Then I realized that yes they may be the one with the higher number of bad reviews but we donāt know for sure as we didnāt compare their % of bad reviews on the total of reviews.

I came up with this (second block).

If we remove the ones with only 1 review, our worst user is actually youngNOTold with 85% of bad reviews.

valriecloutier078343

valriecloutier078343

Apr '21

I put LIMIT 15 instead of 1 to validate my point, donāt get me wrong!

2 MONTHS LATER

text2418761122

May '21

hey guys here is what i did, let me know if makes sense

``````SELECT R.username, COUNT(*)

FROM reviews AS R

INNER JOIN places AS P

ON R.place_id = P.id

WHERE R.rating < P.average_rating

ORDER BY COUNT(*) DESC;
``````

29 DAYS LATER

gguirao13

Jun '21

Hereās what I wrote. Where did I go wrong? Thanks in advance.

ā¦
WITH Average_Rating AS (

SELECT AVG(average_rating) AS Avg_Rating

FROM places

),

``````SELECT *

FROM reviews

CROSS JOIN Average_Rating

WHERE rating < Average_Rating
``````

),

``````SELECT username,

GROUP BY 1

ORDER BY 2 DESC

LIMT 1;
``````

)
ā¦

yizuhiProblem Solver (bronze)

gguirao13

Jun '21

Maybe itās just that typo

1

gguirao13

yizuhi

Jun '21

Even after I corrected the spelling, I still donāt see anything.

yizuhiProblem Solver (bronze)

gguirao13

Jun '21

You created all your temporary tales (Average_Rating, Bad_Reviews and Bad_Reviews_By_User) using `WITH`, but you never actually selected something from any of them.

1

blog7064965569

Jun '21

Itās great seeing all different ways people have solved this step! I didnāt limit to 1 and select only the username because I wanted more info to confirm I was getting the right query results.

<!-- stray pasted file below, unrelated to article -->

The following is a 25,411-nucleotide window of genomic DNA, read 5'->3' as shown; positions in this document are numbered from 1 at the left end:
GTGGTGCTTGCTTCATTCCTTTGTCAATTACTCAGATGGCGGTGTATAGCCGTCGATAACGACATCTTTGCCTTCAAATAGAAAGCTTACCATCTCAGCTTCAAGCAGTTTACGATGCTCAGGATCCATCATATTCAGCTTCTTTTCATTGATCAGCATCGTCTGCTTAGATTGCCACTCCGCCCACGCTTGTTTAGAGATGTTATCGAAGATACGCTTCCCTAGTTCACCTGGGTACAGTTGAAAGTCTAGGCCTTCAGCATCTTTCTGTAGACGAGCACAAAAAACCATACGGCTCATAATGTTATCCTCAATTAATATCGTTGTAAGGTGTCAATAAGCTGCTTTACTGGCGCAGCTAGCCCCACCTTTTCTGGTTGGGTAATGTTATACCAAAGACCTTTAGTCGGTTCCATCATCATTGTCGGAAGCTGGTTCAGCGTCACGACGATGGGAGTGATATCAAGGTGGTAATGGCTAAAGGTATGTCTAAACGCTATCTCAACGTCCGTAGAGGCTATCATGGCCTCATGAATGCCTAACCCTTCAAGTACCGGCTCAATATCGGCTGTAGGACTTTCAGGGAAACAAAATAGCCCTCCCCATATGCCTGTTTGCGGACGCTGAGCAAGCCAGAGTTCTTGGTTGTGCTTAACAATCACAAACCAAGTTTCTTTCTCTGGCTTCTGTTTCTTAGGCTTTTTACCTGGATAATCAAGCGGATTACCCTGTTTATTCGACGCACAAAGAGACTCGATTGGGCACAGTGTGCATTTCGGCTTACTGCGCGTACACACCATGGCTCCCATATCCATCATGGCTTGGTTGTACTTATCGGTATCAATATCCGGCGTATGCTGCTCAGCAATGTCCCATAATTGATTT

FROM places
JOIN reviews
ON places.id = reviews.place_id
HAVING reviews.rating < places.average_rating

2 Replies

19 DAYS LATER

raquelaurelia1999Today is the anniversary of the day I joined this community!

blog7064965569

Jul '21

I got the same answer with a different approach. Any feedback would be appreciated!

FROM reviews
JOIN places
ON reviews.place_id = places.id
WHERE reviews.rating < places.average_rating
ORDER BY COUNT(
) DESC
LIMIT 1;

Thanks, all!

atesoniero

Jul '21

Hi @raquelaurelia1999 ,
I was on the look for verifying the correctness of my solution.
Below is my approach.
I thought about looking only for reviewers who left negative feedback.
Besides that my solution is very similar to yours.
Letās call this a win-win

``````SELECT reviews.username, reviews.rating, reviews.note, places.average_rating
FROM reviews
INNER JOIN places
ON reviews.place_id = places.id
WHERE  reviews.rating < 2.5
``````

`WHERE reviews.rating < (SELECT AVG (average_rating) FROM places)`
Why canāt I use:
`WHERE reviews.rating < (AVG(places.average_rating))` instead?

I think there is no need to do average of average rating. I just did the initial inner join of places and reviews and compared the rating to the average rating.

WITH rev AS (SELECT name, average_rating, username, rating, review_date, note FROM places INNER JOIN reviews ON places.id=reviews.place_id) SELECT COUNT(*) AS ācountsā, rev.username FROM rev WHERE rev.rating<rev.average_rating GROUP BY rev.username ORDER BY counts DESC;

This was my solution. I am not sure if it is correct or not though.

``````WITH bad_reviews AS (SELECT places.name, places.average_rating, reviews.username, reviews.rating, reviews.review_date FROM places JOIN reviews ON places.id = reviews.place_id WHERE reviews.rating < places.average_rating)